Women have outnumbered men at the polls in every presidential election since 1964. Nicole Wild Merl, a recent graduate of Northeastern’s Master of Science in Corporate and Organizational Communication program, wants to ensure the trend continues.
Wild Merl created the first virtual co-op within the Northeastern University College of Professional Studies to launch WomenVotes.org, a social platform focused on empowering women to share their voice and vote in the 2016 presidential election.
“I’m an advocate for women and passionate about civic engagement,” says Wild Merl, who knew her mentor, Thomas Cook, felt the same way. “I asked him, ‘If we can get approval to do a co-op around creating this platform, would you sponsor it?’ He was in the middle of doing an IPO but still said, ‘Yes, of course.’”
Cook—vice president of strategic alliances and development for pharmaceutical company TYME, Inc. and CEO of public relations and marketing firm Thomas Cook & Associates—partnered with Wild Merl to launch WomenVotes.org in February. In just five months, the platform has attracted more than 1,600 Twitter followers and the attention of national organizations such as Ellevate Network, the National Association for Female Executives, Vital Voices, and the The Women’s Debate.
Through the project, Wild Merl and Cook were introduced to Monique Morrow, chief technology officer of New Frontiers Development and Engineering at computer networking company Cisco. Morrow is an editor of “The Internet of Women,” a book scheduled to publish in late July featuring a compilation of personal narratives and case studies supporting women in technology, and asked Wild Merl for a contribution.
“The book shares how we created WomenVotes.org, the importance of women votes, and how technological platforms and key alliances are creating new opportunities to raise awareness,” Wild Merl says.
Wild Merl enrolled in Northeastern to further explore today’s technological platforms and enhance her communication and digital fluency skills. When she moved to Charlotte, North Carolina in 2014, she knew she wanted to enroll in a master’s program, but wasn’t sure what she wanted to study. She discovered Northeastern’s co-op program and visited the university’s Charlotte campus.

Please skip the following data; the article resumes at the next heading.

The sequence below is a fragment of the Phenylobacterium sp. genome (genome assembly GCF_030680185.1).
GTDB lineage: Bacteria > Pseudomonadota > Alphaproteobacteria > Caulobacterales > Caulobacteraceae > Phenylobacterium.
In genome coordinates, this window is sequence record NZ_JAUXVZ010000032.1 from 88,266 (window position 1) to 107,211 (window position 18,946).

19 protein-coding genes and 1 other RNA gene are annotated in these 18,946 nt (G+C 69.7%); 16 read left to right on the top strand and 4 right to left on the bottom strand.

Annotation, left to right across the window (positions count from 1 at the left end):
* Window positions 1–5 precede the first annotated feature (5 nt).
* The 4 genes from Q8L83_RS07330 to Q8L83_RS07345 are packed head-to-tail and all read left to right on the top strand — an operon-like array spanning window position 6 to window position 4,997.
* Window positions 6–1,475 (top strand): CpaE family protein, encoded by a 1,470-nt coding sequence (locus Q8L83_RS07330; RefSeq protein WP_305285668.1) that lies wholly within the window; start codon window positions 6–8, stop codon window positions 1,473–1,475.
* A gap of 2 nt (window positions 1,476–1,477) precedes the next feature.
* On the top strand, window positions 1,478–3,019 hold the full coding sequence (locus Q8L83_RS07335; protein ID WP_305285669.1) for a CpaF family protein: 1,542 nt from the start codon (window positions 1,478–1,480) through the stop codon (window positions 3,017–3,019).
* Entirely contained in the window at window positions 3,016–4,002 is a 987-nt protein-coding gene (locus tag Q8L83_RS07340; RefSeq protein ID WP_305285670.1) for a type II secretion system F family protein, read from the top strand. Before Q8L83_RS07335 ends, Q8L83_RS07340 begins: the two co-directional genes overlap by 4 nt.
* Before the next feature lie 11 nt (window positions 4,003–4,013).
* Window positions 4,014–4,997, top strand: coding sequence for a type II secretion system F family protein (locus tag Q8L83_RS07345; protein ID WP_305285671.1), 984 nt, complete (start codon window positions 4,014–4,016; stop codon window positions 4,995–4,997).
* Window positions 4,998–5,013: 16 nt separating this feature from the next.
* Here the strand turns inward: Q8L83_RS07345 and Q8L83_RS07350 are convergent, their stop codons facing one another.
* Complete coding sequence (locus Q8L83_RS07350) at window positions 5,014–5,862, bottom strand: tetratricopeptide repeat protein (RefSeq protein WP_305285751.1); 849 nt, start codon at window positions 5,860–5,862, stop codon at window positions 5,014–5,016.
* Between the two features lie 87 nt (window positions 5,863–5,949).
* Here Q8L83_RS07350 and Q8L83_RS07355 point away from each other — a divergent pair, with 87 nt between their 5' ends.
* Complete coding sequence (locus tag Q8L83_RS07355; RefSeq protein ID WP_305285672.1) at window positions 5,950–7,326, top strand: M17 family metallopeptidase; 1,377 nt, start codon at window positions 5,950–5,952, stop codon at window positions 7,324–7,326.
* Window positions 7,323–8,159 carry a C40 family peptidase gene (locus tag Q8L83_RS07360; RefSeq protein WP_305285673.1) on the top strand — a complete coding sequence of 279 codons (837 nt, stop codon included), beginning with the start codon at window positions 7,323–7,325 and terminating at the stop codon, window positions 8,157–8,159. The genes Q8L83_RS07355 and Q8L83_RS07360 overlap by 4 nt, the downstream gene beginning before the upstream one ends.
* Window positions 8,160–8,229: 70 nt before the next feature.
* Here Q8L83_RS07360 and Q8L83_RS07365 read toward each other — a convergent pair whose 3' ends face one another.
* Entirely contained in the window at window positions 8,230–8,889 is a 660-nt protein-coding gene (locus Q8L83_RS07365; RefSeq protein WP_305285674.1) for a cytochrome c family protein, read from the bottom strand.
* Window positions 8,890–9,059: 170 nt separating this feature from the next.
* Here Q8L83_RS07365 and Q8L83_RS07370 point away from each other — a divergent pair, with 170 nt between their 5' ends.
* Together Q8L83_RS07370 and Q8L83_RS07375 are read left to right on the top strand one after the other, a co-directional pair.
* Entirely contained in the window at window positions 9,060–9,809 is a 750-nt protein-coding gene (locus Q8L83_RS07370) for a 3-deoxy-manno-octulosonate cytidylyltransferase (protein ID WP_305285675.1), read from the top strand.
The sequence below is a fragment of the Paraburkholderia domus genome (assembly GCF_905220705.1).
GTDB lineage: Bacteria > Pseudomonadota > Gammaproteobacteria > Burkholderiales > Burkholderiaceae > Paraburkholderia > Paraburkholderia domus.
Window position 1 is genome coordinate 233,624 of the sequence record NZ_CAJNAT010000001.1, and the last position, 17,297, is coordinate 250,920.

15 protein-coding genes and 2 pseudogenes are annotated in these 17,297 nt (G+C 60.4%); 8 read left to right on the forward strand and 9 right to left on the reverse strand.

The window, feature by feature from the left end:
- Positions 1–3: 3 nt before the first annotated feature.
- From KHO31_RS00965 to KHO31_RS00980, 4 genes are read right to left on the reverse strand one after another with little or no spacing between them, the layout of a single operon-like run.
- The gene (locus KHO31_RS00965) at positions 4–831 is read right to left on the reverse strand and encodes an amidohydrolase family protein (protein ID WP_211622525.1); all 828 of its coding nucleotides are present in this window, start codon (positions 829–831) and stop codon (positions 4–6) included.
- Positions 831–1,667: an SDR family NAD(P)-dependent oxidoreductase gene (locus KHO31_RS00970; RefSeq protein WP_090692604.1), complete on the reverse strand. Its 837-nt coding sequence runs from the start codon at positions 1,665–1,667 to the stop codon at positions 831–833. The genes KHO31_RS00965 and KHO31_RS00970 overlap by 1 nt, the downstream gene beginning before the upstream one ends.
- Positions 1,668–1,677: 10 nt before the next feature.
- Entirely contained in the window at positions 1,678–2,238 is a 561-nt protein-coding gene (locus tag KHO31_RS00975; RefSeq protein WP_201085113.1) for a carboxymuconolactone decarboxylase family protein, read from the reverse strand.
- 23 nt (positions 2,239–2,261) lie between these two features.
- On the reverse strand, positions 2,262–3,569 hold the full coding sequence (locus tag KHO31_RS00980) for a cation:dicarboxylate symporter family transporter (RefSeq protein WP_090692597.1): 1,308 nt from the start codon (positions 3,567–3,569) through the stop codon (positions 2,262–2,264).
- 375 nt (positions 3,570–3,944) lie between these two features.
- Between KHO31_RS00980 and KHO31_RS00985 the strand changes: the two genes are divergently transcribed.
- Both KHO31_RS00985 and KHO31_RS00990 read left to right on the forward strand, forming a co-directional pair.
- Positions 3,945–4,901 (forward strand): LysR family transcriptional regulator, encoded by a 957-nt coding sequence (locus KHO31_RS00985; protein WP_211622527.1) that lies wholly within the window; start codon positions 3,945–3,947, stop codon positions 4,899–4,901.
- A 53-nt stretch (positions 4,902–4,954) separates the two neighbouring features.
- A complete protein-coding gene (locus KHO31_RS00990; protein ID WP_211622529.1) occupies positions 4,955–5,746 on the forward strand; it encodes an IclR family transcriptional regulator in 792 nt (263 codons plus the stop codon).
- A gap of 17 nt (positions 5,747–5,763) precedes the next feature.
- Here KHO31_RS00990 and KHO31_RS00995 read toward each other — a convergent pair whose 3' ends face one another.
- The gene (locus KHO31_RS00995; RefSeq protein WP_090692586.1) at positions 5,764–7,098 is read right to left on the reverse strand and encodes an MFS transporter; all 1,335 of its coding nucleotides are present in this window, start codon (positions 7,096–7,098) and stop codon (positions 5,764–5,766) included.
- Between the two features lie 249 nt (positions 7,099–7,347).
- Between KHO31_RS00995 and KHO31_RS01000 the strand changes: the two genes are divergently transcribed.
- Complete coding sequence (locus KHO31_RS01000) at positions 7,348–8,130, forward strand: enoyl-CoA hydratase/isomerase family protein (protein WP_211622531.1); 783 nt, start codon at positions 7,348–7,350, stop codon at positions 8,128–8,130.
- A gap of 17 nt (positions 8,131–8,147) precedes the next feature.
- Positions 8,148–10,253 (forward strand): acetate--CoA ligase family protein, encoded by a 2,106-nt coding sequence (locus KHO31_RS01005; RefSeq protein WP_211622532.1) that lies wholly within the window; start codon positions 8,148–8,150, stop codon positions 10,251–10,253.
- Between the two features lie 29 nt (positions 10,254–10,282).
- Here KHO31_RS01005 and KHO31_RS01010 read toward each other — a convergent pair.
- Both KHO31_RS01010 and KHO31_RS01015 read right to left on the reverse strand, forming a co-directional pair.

“We went through everything,” Wild Merl says. “We talked about what program would be best based on what I wanted to achieve. I felt like Northeastern was going to be my home. Even though I was taking classes online, I had the campus here to connect with other people.”
Wild Merl decided to pursue her Master’s in Corporate and Organizational Communication, because the program offered a social media concentration. The courses helped Wild Merl create a social media policy and guidelines for WomenVotes.org and start building a community of people passionate about civic engagement and women’s rights, including Northeastern alumni, such as Caitlin Morelli and Misty Rosas, who are currently serving on the Millennial Advisory Board for WomenVotes.org, and fellow Northeastern University–Charlotte student Pamela Darcy-Demski, who developed the organization’s logo and social media banners.
“When Northeastern says you’re ‘Networked for Life,’ it’s true,” notes Wild Merl, who now serves as a graduate student ambassador for Northeastern University–Charlotte.
Wild Merl received in June the College of Professional Studies’ 2016 Student Scholar Co-op Award. She credits Ellen Stoddard, co-op director for the College of Professional Studies, for her accessibility, flexibility, and willingness to even test a virtual co-op, and Carl Zangerl, assistant teaching professor and academic director of the Corporate and Organizational Communication program, for his continued support.
“This co-op experience let us create a project from the beginning that Thomas and I both believed in,” Wild Merl says. “The opportunity challenged me to apply all the fundamentals I was learning into a startup. I was able to create something with the full force of my education behind me.”
And her education might not be over.
“I am considering returning to school for my Doctor of Education,” Wild Merl says. “My experience was so positive, I’m realizing, ‘Wow, I can take this forward.’”